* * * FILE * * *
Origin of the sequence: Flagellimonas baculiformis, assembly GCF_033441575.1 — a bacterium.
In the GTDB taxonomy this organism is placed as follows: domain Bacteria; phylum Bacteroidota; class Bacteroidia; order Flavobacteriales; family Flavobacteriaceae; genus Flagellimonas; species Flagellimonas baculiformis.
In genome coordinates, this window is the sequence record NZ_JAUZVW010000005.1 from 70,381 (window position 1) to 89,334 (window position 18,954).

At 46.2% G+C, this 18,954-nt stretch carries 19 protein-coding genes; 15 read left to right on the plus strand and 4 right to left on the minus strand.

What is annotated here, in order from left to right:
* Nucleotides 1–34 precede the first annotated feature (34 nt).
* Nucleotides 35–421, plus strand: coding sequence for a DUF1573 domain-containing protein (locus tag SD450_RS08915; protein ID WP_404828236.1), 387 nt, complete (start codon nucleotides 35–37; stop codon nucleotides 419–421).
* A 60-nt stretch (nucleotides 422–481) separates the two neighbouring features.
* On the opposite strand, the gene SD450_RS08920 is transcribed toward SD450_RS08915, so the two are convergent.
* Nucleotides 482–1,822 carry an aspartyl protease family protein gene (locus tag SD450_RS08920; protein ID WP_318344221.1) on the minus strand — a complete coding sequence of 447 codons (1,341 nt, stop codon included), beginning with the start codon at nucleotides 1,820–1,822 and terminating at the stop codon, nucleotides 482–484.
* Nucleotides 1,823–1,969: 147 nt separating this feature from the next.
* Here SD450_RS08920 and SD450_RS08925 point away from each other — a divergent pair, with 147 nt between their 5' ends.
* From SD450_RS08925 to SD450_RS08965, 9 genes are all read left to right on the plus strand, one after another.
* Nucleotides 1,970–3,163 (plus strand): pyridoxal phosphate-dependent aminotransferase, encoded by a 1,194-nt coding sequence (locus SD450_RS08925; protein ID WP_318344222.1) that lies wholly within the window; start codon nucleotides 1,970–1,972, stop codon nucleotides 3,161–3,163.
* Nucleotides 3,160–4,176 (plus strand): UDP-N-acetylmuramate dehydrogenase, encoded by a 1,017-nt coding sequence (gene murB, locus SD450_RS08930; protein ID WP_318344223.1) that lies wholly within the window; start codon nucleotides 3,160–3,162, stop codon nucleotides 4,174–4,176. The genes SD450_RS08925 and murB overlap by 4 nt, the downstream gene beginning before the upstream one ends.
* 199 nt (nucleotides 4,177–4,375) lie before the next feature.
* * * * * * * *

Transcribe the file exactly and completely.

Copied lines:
Origin of the sequence: Flagellimonas baculiformis, assembly GCF_033441575.1 — a bacterium.
In the GTDB taxonomy this organism is placed as follows: domain Bacteria; phylum Bacteroidota; class Bacteroidia; order Flavobacteriales; family Flavobacteriaceae; genus Flagellimonas; species Flagellimonas baculiformis.
In genome coordinates, this window is the sequence record NZ_JAUZVW010000005.1 from 70,381 (window position 1) to 89,334 (window position 18,954).

At 46.2% G+C, this 18,954-nt stretch carries 19 protein-coding genes; 15 read left to right on the plus strand and 4 right to left on the minus strand.

What is annotated here, in order from left to right:
* Nucleotides 1–34 precede the first annotated feature (34 nt).
* Nucleotides 35–421, plus strand: coding sequence for a DUF1573 domain-containing protein (locus tag SD450_RS08915; protein ID WP_404828236.1), 387 nt, complete (start codon nucleotides 35–37; stop codon nucleotides 419–421).
* A 60-nt stretch (nucleotides 422–481) separates the two neighbouring features.
* On the opposite strand, the gene SD450_RS08920 is transcribed toward SD450_RS08915, so the two are convergent.
* Nucleotides 482–1,822 carry an aspartyl protease family protein gene (locus tag SD450_RS08920; protein ID WP_318344221.1) on the minus strand — a complete coding sequence of 447 codons (1,341 nt, stop codon included), beginning with the start codon at nucleotides 1,820–1,822 and terminating at the stop codon, nucleotides 482–484.
* Nucleotides 1,823–1,969: 147 nt separating this feature from the next.
* Here SD450_RS08920 and SD450_RS08925 point away from each other — a divergent pair, with 147 nt between their 5' ends.
* From SD450_RS08925 to SD450_RS08965, 9 genes are all read left to right on the plus strand, one after another.
* Nucleotides 1,970–3,163 (plus strand): pyridoxal phosphate-dependent aminotransferase, encoded by a 1,194-nt coding sequence (locus SD450_RS08925; protein ID WP_318344222.1) that lies wholly within the window; start codon nucleotides 1,970–1,972, stop codon nucleotides 3,161–3,163.
* Nucleotides 3,160–4,176 (plus strand): UDP-N-acetylmuramate dehydrogenase, encoded by a 1,017-nt coding sequence (gene murB, locus SD450_RS08930; protein ID WP_318344223.1) that lies wholly within the window; start codon nucleotides 3,160–3,162, stop codon nucleotides 4,174–4,176. The genes SD450_RS08925 and murB overlap by 4 nt, the downstream gene beginning before the upstream one ends.
* 199 nt (nucleotides 4,177–4,375) lie before the next feature.